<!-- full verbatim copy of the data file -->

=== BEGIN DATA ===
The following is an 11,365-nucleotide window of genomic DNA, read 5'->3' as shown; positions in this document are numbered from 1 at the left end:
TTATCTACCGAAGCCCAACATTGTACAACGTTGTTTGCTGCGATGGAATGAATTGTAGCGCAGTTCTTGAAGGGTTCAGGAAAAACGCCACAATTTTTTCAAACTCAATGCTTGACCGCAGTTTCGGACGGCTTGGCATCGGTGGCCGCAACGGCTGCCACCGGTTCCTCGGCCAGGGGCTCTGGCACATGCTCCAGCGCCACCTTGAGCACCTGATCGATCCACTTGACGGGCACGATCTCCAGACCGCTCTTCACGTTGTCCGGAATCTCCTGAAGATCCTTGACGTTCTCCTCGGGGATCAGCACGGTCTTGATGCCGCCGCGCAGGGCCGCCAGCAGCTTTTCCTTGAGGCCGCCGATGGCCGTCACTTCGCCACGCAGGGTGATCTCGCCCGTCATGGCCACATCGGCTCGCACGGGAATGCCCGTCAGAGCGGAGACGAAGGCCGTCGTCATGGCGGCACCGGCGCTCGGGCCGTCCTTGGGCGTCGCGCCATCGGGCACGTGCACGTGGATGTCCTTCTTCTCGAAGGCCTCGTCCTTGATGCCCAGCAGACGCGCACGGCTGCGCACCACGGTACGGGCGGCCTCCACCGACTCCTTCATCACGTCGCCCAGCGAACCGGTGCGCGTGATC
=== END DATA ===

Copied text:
The following is an 11,365-nucleotide window of genomic DNA, read 5'->3' as shown; positions in this document are numbered from 1 at the left end:
TTATCTACCGAAGCCCAACATTGTACAACGTTGTTTGCTGCGATGGAATGAATTGTAGCGCAGTTCTTGAAGGGTTCAGGAAAAACGCCACAATTTTTTCAAACTCAATGCTTGACCGCAGTTTCGGACGGCTTGGCATCGGTGGCCGCAACGGCTGCCACCGGTTCCTCGGCCAGGGGCTCTGGCACATGCTCCAGCGCCACCTTGAGCACCTGATCGATCCACTTGACGGGCACGATCTCCAGACCGCTCTTCACGTTGTCCGGAATCTCCTGAAGATCCTTGACGTTCTCCTCGGGGATCAGCACGGTCTTGATGCCGCCGCGCAGGGCCGCCAGCAGCTTTTCCTTGAGGCCGCCGATGGCCGTCACTTCGCCACGCAGGGTGATCTCGCCCGTCATGGCCACATCGGCTCGCACGGGAATGCCCGTCAGAGCGGAGACGAAGGCCGTCGTCATGGCGGCACCGGCGCTCGGGCCGTCCTTGGGCGTCGCGCCATCGGGCACGTGCACGTGGATGTCCTTCTTCTCGAAGGCCTCGTCCTTGATGCCCAGCAGACGCGCACGGCTGCGCACCACGGTACGGGCGGCCTCCACCGACTCCTTCATCACGTCGCCCAGCGAACCGGTGCGCGTGATC